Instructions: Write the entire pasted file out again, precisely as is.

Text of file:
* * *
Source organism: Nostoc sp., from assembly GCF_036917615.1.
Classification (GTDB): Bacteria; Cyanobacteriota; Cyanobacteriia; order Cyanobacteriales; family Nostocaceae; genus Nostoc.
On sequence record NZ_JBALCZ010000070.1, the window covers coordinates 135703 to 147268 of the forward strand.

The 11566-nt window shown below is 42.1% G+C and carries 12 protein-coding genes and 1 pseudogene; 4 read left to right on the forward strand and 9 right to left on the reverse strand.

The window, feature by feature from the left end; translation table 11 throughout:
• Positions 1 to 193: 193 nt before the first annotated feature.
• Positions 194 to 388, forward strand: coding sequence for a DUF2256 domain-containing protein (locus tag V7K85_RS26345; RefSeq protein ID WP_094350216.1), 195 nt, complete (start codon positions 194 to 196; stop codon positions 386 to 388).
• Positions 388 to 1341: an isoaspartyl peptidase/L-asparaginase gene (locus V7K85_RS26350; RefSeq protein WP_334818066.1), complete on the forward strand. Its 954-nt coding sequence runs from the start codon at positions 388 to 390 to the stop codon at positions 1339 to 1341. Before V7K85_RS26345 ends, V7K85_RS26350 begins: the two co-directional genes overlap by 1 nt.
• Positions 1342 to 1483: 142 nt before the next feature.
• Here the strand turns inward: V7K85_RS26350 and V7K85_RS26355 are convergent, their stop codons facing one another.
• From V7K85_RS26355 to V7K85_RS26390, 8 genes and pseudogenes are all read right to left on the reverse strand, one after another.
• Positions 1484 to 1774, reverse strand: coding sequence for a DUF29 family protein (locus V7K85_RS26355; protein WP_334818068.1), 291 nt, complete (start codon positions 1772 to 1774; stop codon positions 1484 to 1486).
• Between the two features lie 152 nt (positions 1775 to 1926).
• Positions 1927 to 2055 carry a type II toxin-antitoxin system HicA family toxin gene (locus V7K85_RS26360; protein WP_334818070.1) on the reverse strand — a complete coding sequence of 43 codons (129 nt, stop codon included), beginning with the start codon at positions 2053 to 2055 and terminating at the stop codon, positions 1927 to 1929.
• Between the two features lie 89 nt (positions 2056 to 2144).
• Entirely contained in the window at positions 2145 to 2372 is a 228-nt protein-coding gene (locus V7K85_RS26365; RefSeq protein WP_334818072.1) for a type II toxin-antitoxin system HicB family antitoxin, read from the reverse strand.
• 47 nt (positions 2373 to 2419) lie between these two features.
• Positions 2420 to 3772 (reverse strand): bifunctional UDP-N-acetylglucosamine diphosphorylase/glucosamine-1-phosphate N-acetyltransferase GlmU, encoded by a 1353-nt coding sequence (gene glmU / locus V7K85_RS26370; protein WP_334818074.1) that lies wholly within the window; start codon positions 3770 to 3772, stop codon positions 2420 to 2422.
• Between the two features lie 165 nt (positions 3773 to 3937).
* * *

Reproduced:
Source organism: Nostoc sp., from assembly GCF_036917615.1.
Classification (GTDB): Bacteria; Cyanobacteriota; Cyanobacteriia; order Cyanobacteriales; family Nostocaceae; genus Nostoc.
On sequence record NZ_JBALCZ010000070.1, the window covers coordinates 135703 to 147268 of the forward strand.

The 11566-nt window shown below is 42.1% G+C and carries 12 protein-coding genes and 1 pseudogene; 4 read left to right on the forward strand and 9 right to left on the reverse strand.

The window, feature by feature from the left end; translation table 11 throughout:
• Positions 1 to 193: 193 nt before the first annotated feature.
• Positions 194 to 388, forward strand: coding sequence for a DUF2256 domain-containing protein (locus tag V7K85_RS26345; RefSeq protein ID WP_094350216.1), 195 nt, complete (start codon positions 194 to 196; stop codon positions 386 to 388).
• Positions 388 to 1341: an isoaspartyl peptidase/L-asparaginase gene (locus V7K85_RS26350; RefSeq protein WP_334818066.1), complete on the forward strand. Its 954-nt coding sequence runs from the start codon at positions 388 to 390 to the stop codon at positions 1339 to 1341. Before V7K85_RS26345 ends, V7K85_RS26350 begins: the two co-directional genes overlap by 1 nt.
• Positions 1342 to 1483: 142 nt before the next feature.
• Here the strand turns inward: V7K85_RS26350 and V7K85_RS26355 are convergent, their stop codons facing one another.
• From V7K85_RS26355 to V7K85_RS26390, 8 genes and pseudogenes are all read right to left on the reverse strand, one after another.
• Positions 1484 to 1774, reverse strand: coding sequence for a DUF29 family protein (locus V7K85_RS26355; protein WP_334818068.1), 291 nt, complete (start codon positions 1772 to 1774; stop codon positions 1484 to 1486).
• Between the two features lie 152 nt (positions 1775 to 1926).
• Positions 1927 to 2055 carry a type II toxin-antitoxin system HicA family toxin gene (locus V7K85_RS26360; protein WP_334818070.1) on the reverse strand — a complete coding sequence of 43 codons (129 nt, stop codon included), beginning with the start codon at positions 2053 to 2055 and terminating at the stop codon, positions 1927 to 1929.
• Between the two features lie 89 nt (positions 2056 to 2144).
• Entirely contained in the window at positions 2145 to 2372 is a 228-nt protein-coding gene (locus V7K85_RS26365; RefSeq protein WP_334818072.1) for a type II toxin-antitoxin system HicB family antitoxin, read from the reverse strand.
• 47 nt (positions 2373 to 2419) lie between these two features.
• Positions 2420 to 3772 (reverse strand): bifunctional UDP-N-acetylglucosamine diphosphorylase/glucosamine-1-phosphate N-acetyltransferase GlmU, encoded by a 1353-nt coding sequence (gene glmU / locus V7K85_RS26370; protein WP_334818074.1) that lies wholly within the window; start codon positions 3770 to 3772, stop codon positions 2420 to 2422.
• Between the two features lie 165 nt (positions 3773 to 3937).